The application for the program required passing a language test, but according to the report, about 45 percent of migrant workers and just under half of the respondents who were international graduates said they had not passed or taken the exam.

However, applicants can submit language test results for the last two years. But as required by the language test, a government source who spoke on the background said that it is in place because it is a way to ensure that workers will be able to participate in the wider society after attaining wider residency status.

But Hassan estimates that while this included the total cost, workers can be seen upwards of $ 2,000, when you consult the cost of a language test, potential attorney fees, and immigration experts to make sure That their application is a good opportunity.

He said that this cost is too high, especially for low-paid workers for whom English or French is not their first language.

‘We live here’

One of those likely to be left is Gary, a Mexican migrant worker who has been working in the country since 2013.

“Many of us have taught ourselves English while working in Canada, but cannot write or read it. During the press conference, Gary, a chicken catcher in Ontario, said that I was excluded from the government’s permanent residency program because I could not pass the English test.

“It’s not fair – we’ve built life here, and we’ve missed our lives with our families,” he said.

A spa worker in Toronto, Lisa said she too would be unable to pass an English exam and said her job as a sex worker meant she did not qualify under the rules.

“I am no different from Canada, I contribute a lot to society.” That is why every migrant sex worker and massage parlor employee deserves the status, ”she said.

Gary said that he feels extremely insecure for another reason.

“We cannot stand up for our rights because employers always threaten us that they will not renew our contracts or deport us,” he said, noting what is happening to many others during advocates’ epidemics, While saying this.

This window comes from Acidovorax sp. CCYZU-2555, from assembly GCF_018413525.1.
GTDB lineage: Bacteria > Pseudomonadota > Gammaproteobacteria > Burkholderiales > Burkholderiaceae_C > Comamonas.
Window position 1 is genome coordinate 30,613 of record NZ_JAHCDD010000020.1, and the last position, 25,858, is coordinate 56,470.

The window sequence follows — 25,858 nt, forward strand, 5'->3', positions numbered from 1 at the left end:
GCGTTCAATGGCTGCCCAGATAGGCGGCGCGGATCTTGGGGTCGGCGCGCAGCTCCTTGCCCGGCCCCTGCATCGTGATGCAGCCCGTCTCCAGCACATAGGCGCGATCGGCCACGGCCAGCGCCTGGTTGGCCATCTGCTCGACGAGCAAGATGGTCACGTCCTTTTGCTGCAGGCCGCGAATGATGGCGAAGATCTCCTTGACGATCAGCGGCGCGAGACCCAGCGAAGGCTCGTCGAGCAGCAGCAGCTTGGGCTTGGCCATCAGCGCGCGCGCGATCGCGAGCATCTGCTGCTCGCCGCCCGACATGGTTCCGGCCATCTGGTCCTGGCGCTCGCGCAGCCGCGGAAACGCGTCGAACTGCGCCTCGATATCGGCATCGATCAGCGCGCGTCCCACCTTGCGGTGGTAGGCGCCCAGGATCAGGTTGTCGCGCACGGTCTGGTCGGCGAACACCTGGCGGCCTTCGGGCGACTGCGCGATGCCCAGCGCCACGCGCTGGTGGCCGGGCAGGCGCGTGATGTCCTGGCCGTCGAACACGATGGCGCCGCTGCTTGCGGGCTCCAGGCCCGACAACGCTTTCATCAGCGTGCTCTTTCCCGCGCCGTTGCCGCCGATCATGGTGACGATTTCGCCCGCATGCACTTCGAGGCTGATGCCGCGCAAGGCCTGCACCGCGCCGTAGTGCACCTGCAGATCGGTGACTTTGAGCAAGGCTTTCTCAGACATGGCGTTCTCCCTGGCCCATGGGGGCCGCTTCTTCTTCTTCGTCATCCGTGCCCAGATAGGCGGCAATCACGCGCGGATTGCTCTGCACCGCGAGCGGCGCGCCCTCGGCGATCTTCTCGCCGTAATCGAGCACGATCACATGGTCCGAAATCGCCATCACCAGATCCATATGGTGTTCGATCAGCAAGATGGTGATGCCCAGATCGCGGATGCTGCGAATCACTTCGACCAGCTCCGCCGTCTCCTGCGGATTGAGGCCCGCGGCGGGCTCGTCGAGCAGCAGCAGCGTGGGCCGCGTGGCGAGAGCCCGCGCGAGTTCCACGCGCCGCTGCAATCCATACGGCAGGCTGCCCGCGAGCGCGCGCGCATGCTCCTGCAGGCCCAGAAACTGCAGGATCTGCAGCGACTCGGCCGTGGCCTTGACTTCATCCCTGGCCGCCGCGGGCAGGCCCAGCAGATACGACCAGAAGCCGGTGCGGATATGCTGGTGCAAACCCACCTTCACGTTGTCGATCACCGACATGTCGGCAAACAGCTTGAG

Also sharing is Der Abdul, who came to Canada on a student visa in 2015, but when it expired he became an undisputed activist and his status means he is unable to apply.

“It is not too late for the government to fix it. It is not too late for the government to fix this. Abdul said that it does not take time to create a program that suits their situation for everyone.

Meanwhile, students feel that they have not yet graduated or because their school permit is expiring, such as migrant student Idolu, who has been studying in Canada since 2019 and doing the necessary work during the epidemic. is.

“It’s a difficult time and my physical and mental health is badly affected,” said the new Toronto graduate. She is struggling to make ends meet and wants the program to be more inclusive.


One in four current required workers polled said they did not meet the job requirement to work for 12 of the last 36 months. Some stated that they did not qualify because some of their work experience occurred between work or student permits and did not count as per requirement.

Then, another 13 percent of those polled said they did not have a valid work authority. This is in large part because temporary foreign workers who lose their jobs during the epidemic are not legally allowed to work elsewhere due to employer-restricted work permits.

Cherian Snag, a migrant care worker, said she was fired when she became ill during COVID-19 and was under great stress because her home, income, health care and ability to stay in the country were tied to her employer .

“Without permanent residency status, you are pushed around – by the employer and the government. It is discrimination and exploitation.

“I struggled to find a new employer to sponsor me, so I could get the three months of work required to meet the 24-month work requirement under the Home Child Care Provider Pilot and apply for permanent residency Be able to do, ”Snag said.

“Last week, the cap reached that event. Another door has been closed for me and care workers like me. And I can’t qualify for this new program without a job, “Snag said, with her immediate attention getting her a job to fulfill employer-restricted permits.

The report from the Migrant Rights Network noted many unemployed essential workers, who were laid off due to COVID-19 or ran in unsafe working conditions, are now losing their hands to do any work – no difference Payments do not matter – only to qualify for the new program.

And worse still, those who left bad employers say they have been forced to return. It should be noted that those who are abusing or fleeing unsafe working conditions; Or some students will be eligible for this latest program if they apply and successfully obtain an open work permit.

Edited by producer Phil Hain.


Latest articles

Related articles